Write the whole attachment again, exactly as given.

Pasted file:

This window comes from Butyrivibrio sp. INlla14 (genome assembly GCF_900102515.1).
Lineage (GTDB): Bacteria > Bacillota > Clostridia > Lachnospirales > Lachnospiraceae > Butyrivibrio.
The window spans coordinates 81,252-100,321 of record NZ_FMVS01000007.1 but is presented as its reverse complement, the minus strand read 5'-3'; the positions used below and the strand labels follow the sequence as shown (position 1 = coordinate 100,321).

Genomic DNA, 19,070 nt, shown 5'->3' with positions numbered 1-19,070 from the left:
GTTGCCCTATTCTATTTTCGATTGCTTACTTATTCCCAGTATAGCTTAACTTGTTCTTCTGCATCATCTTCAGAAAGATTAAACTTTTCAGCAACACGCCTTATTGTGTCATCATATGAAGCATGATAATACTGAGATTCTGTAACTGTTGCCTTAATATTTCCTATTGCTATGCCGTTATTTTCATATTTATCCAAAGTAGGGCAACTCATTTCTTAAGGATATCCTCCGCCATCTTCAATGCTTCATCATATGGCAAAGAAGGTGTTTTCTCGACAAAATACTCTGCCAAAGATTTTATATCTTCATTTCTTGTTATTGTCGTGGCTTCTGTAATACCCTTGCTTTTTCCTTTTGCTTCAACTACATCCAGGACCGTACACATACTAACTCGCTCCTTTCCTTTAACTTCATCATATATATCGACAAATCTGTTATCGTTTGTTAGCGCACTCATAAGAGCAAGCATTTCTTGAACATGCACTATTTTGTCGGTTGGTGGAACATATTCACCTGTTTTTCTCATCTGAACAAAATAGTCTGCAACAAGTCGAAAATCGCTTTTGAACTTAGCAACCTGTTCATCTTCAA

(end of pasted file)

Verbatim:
This window comes from Butyrivibrio sp. INlla14 (genome assembly GCF_900102515.1).
Lineage (GTDB): Bacteria > Bacillota > Clostridia > Lachnospirales > Lachnospiraceae > Butyrivibrio.
The window spans coordinates 81,252-100,321 of record NZ_FMVS01000007.1 but is presented as its reverse complement, the minus strand read 5'-3'; the positions used below and the strand labels follow the sequence as shown (position 1 = coordinate 100,321).

Genomic DNA, 19,070 nt, shown 5'->3' with positions numbered 1-19,070 from the left:
GTTGCCCTATTCTATTTTCGATTGCTTACTTATTCCCAGTATAGCTTAACTTGTTCTTCTGCATCATCTTCAGAAAGATTAAACTTTTCAGCAACACGCCTTATTGTGTCATCATATGAAGCATGATAATACTGAGATTCTGTAACTGTTGCCTTAATATTTCCTATTGCTATGCCGTTATTTTCATATTTATCCAAAGTAGGGCAACTCATTTCTTAAGGATATCCTCCGCCATCTTCAATGCTTCATCATATGGCAAAGAAGGTGTTTTCTCGACAAAATACTCTGCCAAAGATTTTATATCTTCATTTCTTGTTATTGTCGTGGCTTCTGTAATACCCTTGCTTTTTCCTTTTGCTTCAACTACATCCAGGACCGTACACATACTAACTCGCTCCTTTCCTTTAACTTCATCATATATATCGACAAATCTGTTATCGTTTGTTAGCGCACTCATAAGAGCAAGCATTTCTTGAACATGCACTATTTTGTCGGTTGGTGGAACATATTCACCTGTTTTTCTCATCTGAACAAAATAGTCTGCAACAAGTCGAAAATCGCTTTTGAACTTAGCAACCTGTTCATCTTCAA